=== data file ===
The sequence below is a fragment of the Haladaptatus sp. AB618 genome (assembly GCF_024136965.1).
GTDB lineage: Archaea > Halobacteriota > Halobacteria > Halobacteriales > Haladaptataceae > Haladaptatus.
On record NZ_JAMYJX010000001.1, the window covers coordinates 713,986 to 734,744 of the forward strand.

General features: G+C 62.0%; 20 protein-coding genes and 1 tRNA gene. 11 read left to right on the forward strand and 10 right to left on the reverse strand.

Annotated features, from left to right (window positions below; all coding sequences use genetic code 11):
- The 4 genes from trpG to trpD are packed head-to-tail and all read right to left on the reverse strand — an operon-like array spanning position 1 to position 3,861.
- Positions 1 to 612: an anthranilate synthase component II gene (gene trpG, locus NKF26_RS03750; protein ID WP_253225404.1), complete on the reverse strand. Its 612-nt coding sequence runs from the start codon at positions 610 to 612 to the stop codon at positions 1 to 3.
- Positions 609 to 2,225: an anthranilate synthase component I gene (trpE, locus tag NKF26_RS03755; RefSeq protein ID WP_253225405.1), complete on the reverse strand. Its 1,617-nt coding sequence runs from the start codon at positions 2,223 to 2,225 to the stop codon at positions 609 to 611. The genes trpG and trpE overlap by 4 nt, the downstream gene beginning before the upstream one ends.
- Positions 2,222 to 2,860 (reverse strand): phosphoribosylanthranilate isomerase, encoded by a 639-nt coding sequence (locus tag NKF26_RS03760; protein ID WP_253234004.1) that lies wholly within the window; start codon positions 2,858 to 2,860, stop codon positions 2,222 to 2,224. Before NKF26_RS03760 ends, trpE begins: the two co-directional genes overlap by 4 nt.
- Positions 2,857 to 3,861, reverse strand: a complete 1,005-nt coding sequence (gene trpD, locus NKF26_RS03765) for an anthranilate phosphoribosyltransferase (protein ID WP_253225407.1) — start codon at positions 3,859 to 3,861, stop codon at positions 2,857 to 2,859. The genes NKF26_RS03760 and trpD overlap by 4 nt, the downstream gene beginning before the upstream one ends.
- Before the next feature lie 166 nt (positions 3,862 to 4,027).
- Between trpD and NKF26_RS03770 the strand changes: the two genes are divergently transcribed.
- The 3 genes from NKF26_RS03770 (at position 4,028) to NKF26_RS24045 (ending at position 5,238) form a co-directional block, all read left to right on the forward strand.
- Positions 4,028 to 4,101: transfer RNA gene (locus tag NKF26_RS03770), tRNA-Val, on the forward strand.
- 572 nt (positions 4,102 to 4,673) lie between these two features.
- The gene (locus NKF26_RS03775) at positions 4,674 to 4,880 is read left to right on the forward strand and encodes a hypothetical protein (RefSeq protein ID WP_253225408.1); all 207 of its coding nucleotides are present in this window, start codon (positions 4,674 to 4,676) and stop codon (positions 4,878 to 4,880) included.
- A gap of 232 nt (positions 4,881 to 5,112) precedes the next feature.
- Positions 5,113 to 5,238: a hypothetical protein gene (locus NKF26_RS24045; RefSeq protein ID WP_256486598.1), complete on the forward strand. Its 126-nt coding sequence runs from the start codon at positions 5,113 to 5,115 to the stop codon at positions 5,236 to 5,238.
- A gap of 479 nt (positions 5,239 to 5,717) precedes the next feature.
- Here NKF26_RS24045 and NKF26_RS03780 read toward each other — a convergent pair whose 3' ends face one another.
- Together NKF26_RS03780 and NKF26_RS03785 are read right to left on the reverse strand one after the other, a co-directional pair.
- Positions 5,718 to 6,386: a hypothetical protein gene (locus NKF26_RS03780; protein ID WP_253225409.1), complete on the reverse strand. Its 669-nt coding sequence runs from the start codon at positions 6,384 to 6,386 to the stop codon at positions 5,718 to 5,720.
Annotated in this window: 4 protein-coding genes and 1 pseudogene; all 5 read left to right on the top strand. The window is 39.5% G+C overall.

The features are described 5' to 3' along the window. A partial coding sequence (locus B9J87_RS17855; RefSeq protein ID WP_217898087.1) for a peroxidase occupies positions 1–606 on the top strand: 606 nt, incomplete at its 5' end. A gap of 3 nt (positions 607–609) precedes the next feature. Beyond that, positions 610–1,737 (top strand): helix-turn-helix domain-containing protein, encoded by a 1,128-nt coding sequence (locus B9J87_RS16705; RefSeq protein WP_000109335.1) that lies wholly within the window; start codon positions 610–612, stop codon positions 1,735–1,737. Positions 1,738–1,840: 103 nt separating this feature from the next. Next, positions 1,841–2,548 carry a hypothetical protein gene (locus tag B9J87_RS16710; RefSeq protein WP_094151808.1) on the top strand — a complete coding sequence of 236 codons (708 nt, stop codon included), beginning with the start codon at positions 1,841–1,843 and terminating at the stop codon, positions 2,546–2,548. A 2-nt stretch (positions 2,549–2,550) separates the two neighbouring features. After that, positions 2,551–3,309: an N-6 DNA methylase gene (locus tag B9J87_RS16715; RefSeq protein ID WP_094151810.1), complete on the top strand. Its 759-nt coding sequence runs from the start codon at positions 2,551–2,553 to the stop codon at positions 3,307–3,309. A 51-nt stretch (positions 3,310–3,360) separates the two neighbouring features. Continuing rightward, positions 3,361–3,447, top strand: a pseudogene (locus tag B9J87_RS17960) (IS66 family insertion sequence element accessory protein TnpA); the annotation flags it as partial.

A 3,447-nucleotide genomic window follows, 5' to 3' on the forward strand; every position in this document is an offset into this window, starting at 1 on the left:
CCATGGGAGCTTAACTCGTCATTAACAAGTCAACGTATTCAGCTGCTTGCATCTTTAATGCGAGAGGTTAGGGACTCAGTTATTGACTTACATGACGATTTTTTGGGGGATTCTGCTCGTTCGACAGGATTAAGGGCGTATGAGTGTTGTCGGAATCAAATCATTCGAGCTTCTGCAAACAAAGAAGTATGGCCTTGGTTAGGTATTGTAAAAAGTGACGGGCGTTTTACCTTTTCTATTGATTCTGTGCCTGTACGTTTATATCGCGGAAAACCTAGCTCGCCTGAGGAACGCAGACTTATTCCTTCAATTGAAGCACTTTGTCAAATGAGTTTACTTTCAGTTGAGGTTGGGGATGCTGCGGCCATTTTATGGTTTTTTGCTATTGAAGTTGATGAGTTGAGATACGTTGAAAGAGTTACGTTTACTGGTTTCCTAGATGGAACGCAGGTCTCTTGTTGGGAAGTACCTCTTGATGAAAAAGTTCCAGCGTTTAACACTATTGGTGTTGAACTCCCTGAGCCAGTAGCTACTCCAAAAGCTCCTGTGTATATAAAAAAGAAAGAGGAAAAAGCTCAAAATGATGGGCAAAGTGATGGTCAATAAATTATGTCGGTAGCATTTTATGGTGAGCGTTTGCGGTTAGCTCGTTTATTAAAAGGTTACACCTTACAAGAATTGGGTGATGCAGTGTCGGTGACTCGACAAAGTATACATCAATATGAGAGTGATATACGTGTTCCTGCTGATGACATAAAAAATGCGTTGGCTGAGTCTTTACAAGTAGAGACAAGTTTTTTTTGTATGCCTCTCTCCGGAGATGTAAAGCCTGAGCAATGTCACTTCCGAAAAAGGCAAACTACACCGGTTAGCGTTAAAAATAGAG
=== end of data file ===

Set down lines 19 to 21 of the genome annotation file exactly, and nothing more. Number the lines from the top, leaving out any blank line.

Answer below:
- A gap of 479 nt (positions 5,239 to 5,717) precedes the next feature.
- Here NKF26_RS24045 and NKF26_RS03780 read toward each other — a convergent pair whose 3' ends face one another.
- Together NKF26_RS03780 and NKF26_RS03785 are read right to left on the reverse strand one after the other, a co-directional pair.